Knowing when authors of the past were first well known can help a lot as to how their work might influence characters even those who are not particularly literate. People had a lot more knowledge of the general works of writers like say Mark Twain (b. 1835- d. 1910) than we might expect today. His newspaper articles were popular in 1865 (depending on the communication in the community) and Tom Sawyer was published in 1876; but if you are writing a story set in 1883, you better not reference Huckleberry Finn which came out in 1885. A very literate person though of 1886 might've had access to the book.

All the research needn't to make it into the romance novel because the big issues are the couple's struggles. Such research though does furnish the underpinning, the energy, the flavor, and helps with deepening the characters and the writer's own understanding of these people. Throwing facts in to prove you knew them could just lose the reader interest. Sometimes a writer can put them in casually through usage but not in some list as that just shows unsophisticated writing.

It's easier to get the kind of cloth and garments that people wore than it is to get dialogue to work for a modern reader. Some writers get the idea that they knew exactly how the people back then would think or talk. Since our only way to know such is through their old letters, journals and books, we are guessing at how they talked. A writer like Jane Austen, who was a contemporary writer to her own time, used dialogue which could come closer but maybe she just liked how it sounded. And she was only writing about a certain group of people where another community might sound quite different.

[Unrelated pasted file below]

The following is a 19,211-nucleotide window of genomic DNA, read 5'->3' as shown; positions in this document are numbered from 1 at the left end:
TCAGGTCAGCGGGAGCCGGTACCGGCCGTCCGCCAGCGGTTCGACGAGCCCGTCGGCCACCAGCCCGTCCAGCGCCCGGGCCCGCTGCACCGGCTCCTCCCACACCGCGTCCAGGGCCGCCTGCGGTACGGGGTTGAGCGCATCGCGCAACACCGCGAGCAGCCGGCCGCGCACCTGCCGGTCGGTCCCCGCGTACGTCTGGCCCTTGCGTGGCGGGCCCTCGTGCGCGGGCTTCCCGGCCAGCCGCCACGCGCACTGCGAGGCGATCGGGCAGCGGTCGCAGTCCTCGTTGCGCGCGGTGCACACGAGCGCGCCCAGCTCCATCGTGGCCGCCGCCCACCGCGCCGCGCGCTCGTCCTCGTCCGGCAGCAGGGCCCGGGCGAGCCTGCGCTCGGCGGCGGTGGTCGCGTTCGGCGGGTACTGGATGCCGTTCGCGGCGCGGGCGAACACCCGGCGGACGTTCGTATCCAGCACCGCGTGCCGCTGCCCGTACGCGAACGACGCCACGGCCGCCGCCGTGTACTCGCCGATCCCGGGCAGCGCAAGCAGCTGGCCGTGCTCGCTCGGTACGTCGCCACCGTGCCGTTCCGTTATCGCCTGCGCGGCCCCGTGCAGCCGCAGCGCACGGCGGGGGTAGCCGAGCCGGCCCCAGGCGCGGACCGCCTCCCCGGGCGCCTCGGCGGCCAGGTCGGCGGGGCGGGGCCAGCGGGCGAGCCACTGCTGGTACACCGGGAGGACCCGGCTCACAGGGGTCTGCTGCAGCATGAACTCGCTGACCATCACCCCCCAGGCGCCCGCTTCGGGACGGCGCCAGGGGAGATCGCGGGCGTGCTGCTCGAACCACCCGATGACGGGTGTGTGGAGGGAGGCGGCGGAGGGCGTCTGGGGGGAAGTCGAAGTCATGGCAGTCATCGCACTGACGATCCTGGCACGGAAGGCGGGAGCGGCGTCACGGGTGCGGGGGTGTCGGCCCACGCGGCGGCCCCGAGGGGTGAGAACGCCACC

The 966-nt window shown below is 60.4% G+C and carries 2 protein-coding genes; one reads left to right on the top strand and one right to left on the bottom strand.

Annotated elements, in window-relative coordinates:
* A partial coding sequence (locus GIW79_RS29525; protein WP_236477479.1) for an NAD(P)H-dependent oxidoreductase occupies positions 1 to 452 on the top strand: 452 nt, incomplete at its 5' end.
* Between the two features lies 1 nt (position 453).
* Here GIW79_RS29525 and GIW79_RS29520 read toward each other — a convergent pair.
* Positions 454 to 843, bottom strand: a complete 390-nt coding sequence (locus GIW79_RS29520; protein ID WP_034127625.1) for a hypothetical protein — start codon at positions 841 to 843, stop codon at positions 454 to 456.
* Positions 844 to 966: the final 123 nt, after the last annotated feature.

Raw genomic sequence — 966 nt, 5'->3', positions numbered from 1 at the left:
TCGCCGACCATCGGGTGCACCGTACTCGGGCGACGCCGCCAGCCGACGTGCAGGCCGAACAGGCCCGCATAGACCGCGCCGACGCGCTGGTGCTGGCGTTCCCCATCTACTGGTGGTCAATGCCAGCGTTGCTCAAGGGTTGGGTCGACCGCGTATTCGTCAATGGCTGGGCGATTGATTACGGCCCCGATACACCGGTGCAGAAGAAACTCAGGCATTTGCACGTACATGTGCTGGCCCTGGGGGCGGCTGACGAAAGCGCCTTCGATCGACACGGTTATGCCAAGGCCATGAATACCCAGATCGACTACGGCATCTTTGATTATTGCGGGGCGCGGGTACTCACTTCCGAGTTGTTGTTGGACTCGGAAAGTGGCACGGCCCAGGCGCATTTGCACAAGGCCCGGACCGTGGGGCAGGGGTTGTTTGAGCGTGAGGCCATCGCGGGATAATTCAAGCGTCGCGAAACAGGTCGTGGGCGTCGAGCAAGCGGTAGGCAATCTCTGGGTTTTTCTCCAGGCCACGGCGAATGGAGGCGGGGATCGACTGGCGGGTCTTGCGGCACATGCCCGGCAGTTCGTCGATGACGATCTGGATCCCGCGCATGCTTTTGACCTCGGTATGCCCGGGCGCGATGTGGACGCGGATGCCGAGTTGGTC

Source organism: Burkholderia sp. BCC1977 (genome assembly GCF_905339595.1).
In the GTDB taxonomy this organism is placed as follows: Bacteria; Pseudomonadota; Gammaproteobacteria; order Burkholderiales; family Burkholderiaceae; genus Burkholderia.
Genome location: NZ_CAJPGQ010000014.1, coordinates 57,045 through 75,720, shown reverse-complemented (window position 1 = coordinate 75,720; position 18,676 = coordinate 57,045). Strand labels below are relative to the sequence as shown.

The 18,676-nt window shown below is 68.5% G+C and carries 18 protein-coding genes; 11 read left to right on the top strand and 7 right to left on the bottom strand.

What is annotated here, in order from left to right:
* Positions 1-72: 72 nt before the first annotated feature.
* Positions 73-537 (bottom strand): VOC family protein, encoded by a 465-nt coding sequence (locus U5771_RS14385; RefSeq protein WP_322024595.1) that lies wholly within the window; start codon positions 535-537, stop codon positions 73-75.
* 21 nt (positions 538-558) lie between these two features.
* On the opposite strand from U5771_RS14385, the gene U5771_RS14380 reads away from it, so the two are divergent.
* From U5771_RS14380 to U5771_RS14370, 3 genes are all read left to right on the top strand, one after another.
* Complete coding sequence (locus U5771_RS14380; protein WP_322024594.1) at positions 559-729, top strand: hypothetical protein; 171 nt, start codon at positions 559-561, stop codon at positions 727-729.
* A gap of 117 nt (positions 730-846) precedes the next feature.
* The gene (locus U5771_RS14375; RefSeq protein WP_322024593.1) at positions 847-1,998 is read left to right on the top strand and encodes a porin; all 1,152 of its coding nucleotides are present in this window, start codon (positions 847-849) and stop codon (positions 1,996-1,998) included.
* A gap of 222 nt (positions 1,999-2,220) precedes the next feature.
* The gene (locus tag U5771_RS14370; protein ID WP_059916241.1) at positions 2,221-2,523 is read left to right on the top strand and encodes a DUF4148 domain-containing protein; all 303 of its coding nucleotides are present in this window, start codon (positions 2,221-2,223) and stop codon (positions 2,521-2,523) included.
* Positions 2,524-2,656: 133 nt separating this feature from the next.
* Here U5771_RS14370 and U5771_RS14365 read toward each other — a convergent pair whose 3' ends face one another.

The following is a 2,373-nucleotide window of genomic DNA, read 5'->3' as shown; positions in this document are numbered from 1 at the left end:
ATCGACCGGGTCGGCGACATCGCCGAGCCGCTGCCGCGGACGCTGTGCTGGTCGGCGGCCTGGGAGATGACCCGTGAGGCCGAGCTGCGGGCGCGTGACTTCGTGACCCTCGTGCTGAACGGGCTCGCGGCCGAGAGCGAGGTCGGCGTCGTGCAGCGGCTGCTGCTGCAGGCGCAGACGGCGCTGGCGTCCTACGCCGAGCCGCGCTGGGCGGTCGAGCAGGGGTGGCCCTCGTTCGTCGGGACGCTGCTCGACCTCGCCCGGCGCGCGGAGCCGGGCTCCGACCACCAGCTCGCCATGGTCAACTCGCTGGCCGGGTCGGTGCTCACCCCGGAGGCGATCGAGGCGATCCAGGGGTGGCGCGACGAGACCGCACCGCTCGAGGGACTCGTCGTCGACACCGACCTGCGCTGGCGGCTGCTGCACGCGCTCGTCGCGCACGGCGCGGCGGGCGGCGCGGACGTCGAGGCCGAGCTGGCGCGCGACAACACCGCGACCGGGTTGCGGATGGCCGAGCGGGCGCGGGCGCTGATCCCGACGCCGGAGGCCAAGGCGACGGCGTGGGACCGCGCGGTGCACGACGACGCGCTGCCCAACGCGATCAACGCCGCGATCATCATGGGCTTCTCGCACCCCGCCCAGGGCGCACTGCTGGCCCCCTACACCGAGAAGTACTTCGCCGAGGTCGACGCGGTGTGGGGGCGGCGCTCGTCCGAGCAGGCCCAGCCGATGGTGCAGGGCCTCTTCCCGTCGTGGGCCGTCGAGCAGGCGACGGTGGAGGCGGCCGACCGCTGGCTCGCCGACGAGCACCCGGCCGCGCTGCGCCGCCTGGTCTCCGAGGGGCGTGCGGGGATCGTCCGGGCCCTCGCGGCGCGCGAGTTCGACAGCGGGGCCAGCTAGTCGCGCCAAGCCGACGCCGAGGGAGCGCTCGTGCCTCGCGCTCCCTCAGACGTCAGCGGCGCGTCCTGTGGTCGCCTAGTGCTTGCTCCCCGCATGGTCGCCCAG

The other thing is putting our emotional needs and interests into the heads of these people from way back is okay so long as the writer knows they are doing it as part of the fantasy, the fairy tale of the romance. To kid ourselves and assume that some Native American woman of several hundred years ago would be looking at man's body and fantasizing as a woman might today is naive. Human nature is as much made up of environment and community as it is DNA. Sure we have natural yearnings and desires but a lot of what we think is much influenced by what we read, hear and those around us.

Museums can be a rich source for not only photos but stories. I particularly like to go to museums put together by those from differing backgrounds. Between that and the many books, the info on the Internet, it's possible to put together a reasonable scenario for what happened. BUT you have to look at it all with some skepticism. A good example is the story of Geronimo and how important was he in the Apache wars? I can find info to tell you whatever you want to believe and it won't match. When you go to write an historical romance, that can be handy ;).